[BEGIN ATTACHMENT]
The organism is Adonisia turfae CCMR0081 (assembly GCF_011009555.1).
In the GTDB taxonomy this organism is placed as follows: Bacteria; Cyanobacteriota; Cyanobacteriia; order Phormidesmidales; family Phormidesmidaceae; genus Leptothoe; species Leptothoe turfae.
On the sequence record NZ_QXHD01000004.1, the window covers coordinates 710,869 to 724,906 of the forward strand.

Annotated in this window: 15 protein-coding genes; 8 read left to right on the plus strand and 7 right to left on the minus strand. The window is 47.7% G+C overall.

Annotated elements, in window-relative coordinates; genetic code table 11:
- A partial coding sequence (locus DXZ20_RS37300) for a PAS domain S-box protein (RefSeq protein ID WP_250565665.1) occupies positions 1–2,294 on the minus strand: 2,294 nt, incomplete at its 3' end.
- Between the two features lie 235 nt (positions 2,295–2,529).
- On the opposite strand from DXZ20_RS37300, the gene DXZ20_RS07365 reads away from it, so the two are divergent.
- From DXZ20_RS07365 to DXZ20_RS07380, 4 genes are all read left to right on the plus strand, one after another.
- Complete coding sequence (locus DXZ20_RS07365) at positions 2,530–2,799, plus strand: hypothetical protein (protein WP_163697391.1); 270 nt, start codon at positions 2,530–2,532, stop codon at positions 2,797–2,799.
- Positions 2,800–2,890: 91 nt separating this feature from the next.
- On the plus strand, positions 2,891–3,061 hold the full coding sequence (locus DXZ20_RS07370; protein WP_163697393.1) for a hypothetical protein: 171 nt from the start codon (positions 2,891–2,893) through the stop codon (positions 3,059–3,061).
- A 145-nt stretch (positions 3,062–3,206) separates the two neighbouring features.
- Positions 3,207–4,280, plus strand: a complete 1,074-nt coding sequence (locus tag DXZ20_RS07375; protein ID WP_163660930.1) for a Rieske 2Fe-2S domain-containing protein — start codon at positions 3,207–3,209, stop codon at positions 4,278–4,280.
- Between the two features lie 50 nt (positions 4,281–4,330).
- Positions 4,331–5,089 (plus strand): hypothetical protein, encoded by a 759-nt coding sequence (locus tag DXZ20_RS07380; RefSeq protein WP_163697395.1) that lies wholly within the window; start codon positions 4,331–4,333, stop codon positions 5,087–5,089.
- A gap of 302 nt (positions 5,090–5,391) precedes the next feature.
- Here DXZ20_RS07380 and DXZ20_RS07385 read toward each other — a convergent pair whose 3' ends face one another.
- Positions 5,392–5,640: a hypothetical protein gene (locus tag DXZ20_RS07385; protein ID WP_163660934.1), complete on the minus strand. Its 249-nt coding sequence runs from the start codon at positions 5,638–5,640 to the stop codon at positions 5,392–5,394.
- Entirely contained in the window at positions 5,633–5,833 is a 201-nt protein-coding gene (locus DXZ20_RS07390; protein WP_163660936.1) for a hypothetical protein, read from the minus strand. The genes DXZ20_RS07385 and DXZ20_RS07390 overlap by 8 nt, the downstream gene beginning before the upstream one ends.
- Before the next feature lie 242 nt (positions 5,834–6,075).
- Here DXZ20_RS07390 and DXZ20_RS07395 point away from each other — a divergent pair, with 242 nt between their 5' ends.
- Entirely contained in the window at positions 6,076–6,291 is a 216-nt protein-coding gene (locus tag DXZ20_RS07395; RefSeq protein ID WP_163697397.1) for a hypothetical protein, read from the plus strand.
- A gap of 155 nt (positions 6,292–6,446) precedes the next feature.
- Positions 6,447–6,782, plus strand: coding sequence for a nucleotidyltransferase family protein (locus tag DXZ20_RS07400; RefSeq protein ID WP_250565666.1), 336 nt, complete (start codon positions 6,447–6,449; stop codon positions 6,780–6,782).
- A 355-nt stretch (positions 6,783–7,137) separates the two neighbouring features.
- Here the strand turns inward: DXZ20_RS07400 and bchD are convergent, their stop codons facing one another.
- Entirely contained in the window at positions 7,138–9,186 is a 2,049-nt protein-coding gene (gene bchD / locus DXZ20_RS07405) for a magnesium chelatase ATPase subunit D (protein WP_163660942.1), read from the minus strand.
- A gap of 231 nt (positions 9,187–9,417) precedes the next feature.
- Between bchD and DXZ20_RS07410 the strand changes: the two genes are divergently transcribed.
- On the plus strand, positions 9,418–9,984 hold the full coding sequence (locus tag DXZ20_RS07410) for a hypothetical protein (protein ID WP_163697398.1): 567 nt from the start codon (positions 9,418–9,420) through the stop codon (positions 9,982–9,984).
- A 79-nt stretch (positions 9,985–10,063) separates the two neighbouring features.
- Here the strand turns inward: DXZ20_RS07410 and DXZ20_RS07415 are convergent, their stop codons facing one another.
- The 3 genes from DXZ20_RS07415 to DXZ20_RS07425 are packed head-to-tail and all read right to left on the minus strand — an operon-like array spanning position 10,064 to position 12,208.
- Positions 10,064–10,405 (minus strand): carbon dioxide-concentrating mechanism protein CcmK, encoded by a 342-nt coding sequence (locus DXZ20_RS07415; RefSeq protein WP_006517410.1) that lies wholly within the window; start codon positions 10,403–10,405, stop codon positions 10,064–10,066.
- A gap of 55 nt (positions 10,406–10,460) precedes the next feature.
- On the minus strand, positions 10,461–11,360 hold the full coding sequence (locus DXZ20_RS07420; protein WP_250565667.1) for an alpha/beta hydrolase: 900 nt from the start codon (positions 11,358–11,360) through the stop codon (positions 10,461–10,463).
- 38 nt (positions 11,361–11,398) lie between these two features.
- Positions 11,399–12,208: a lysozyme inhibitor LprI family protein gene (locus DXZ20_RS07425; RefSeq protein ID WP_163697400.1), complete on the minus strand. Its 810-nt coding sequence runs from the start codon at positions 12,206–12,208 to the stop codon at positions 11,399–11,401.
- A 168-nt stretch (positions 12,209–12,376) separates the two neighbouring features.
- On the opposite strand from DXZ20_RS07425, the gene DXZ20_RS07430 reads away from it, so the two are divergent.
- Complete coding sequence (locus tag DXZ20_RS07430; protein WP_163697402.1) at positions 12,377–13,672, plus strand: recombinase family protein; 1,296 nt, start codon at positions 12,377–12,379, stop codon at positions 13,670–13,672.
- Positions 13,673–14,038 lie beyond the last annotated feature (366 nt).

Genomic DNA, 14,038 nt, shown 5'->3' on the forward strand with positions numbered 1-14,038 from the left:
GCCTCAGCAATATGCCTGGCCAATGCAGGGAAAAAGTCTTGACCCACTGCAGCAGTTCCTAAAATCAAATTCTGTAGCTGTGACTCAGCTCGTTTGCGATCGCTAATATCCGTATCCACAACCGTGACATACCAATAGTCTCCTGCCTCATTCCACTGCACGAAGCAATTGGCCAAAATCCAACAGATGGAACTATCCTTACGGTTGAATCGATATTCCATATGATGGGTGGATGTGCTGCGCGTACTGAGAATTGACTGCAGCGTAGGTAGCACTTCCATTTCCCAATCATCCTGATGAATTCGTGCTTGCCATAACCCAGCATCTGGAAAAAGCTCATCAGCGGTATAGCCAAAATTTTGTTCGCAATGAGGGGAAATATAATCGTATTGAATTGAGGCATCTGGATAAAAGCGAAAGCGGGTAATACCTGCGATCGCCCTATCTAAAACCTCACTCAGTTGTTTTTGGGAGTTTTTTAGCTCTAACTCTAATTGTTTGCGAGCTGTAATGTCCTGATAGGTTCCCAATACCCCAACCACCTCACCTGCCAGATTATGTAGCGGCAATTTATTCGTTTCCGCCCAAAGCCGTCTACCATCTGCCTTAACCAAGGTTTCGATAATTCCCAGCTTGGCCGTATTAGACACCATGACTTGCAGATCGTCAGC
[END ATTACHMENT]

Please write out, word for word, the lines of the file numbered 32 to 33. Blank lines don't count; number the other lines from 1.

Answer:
- A 79-nt stretch (positions 9,985–10,063) separates the two neighbouring features.
- Here the strand turns inward: DXZ20_RS07410 and DXZ20_RS07415 are convergent, their stop codons facing one another.